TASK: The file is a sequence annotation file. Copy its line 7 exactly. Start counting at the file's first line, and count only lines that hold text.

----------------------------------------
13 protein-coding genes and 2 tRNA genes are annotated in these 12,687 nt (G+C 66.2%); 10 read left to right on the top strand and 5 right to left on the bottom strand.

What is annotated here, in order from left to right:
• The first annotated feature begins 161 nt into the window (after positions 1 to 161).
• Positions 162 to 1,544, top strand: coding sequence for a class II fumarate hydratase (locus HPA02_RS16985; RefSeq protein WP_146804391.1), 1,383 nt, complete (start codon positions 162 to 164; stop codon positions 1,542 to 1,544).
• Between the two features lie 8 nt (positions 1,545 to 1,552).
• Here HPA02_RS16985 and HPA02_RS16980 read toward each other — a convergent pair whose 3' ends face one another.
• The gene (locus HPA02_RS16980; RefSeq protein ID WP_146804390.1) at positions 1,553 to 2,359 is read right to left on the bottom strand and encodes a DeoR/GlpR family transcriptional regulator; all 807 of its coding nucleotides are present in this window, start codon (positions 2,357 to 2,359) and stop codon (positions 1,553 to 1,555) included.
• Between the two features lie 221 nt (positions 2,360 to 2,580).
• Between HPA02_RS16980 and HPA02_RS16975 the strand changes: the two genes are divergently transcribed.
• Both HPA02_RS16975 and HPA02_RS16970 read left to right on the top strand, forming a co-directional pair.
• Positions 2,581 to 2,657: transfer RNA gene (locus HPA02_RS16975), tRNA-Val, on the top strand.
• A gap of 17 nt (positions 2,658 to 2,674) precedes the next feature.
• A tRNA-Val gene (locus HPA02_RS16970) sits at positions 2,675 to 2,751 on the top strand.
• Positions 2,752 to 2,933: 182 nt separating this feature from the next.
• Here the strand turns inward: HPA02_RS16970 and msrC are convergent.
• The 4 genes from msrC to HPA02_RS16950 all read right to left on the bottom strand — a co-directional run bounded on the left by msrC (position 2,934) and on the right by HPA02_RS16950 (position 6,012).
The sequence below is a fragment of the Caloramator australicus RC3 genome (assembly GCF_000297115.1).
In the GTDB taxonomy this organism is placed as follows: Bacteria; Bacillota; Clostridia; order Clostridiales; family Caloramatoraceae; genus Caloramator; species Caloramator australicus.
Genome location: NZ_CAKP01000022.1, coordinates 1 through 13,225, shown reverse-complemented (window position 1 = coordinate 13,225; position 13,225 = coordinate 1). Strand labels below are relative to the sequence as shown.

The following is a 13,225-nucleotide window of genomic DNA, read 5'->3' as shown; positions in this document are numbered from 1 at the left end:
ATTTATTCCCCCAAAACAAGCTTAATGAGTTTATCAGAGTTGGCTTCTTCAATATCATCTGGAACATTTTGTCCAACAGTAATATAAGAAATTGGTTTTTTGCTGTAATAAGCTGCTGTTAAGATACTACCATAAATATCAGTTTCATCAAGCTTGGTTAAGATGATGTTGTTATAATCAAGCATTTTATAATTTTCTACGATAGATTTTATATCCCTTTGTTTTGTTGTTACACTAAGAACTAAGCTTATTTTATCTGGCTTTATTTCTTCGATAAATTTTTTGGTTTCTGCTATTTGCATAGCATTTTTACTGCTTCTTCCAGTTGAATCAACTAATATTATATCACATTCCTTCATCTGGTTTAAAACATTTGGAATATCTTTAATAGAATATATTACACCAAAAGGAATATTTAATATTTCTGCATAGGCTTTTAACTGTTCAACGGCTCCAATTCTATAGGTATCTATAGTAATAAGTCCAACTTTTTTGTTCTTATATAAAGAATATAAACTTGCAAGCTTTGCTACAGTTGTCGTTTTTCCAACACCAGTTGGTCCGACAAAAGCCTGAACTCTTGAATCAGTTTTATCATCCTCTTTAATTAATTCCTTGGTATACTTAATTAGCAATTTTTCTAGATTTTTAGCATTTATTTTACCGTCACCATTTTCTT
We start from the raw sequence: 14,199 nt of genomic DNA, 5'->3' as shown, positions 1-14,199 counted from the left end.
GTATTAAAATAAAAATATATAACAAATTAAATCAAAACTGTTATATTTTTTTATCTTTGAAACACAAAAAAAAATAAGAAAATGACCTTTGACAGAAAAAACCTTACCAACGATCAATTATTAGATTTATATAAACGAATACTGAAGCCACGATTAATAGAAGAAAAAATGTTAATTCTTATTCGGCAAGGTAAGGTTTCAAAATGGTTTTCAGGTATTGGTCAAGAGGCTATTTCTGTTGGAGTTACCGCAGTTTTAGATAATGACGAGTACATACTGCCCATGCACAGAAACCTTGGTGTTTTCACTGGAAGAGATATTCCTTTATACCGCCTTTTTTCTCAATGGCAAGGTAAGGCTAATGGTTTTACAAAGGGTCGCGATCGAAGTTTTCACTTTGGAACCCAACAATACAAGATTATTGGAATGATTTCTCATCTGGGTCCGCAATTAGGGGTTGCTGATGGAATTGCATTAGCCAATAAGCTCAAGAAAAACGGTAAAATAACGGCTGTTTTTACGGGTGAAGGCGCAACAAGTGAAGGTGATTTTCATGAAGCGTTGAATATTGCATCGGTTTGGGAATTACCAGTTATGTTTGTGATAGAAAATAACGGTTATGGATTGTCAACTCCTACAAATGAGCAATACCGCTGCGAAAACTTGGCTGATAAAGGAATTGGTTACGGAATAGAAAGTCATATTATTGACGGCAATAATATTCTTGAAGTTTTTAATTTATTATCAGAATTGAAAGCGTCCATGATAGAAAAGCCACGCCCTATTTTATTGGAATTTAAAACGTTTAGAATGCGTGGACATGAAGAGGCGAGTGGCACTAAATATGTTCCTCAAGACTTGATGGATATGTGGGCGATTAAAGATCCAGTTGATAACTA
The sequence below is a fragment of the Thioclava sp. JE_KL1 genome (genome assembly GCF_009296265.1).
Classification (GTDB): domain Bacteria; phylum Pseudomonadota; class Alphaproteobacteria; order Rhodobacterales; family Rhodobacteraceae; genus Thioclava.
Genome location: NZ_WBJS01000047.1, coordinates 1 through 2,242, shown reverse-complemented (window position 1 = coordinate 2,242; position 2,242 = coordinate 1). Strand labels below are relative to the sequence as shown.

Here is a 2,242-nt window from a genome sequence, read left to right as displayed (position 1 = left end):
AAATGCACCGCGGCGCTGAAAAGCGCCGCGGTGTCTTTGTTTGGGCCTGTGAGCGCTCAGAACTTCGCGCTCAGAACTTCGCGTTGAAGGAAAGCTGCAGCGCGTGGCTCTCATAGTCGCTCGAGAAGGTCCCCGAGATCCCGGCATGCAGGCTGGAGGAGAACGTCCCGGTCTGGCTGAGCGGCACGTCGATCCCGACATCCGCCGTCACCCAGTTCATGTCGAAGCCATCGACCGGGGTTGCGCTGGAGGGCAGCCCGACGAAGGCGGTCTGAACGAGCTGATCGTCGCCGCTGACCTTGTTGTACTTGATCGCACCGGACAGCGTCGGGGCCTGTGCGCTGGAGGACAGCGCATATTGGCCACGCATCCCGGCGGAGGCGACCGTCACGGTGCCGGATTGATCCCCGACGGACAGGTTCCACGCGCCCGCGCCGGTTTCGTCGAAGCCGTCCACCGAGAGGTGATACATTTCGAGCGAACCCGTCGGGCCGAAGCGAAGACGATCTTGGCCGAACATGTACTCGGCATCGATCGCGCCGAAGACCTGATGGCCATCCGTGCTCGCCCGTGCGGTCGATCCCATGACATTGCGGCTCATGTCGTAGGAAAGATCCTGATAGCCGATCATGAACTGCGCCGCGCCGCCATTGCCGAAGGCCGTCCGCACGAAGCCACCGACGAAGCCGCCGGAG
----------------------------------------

• The gene (locus HPA02_RS16980; RefSeq protein ID WP_146804390.1) at positions 1,553 to 2,359 is read right to left on the bottom strand and encodes a DeoR/GlpR family transcriptional regulator; all 807 of its coding nucleotides are present in this window, start codon (positions 2,357 to 2,359) and stop codon (positions 1,553 to 1,555) included.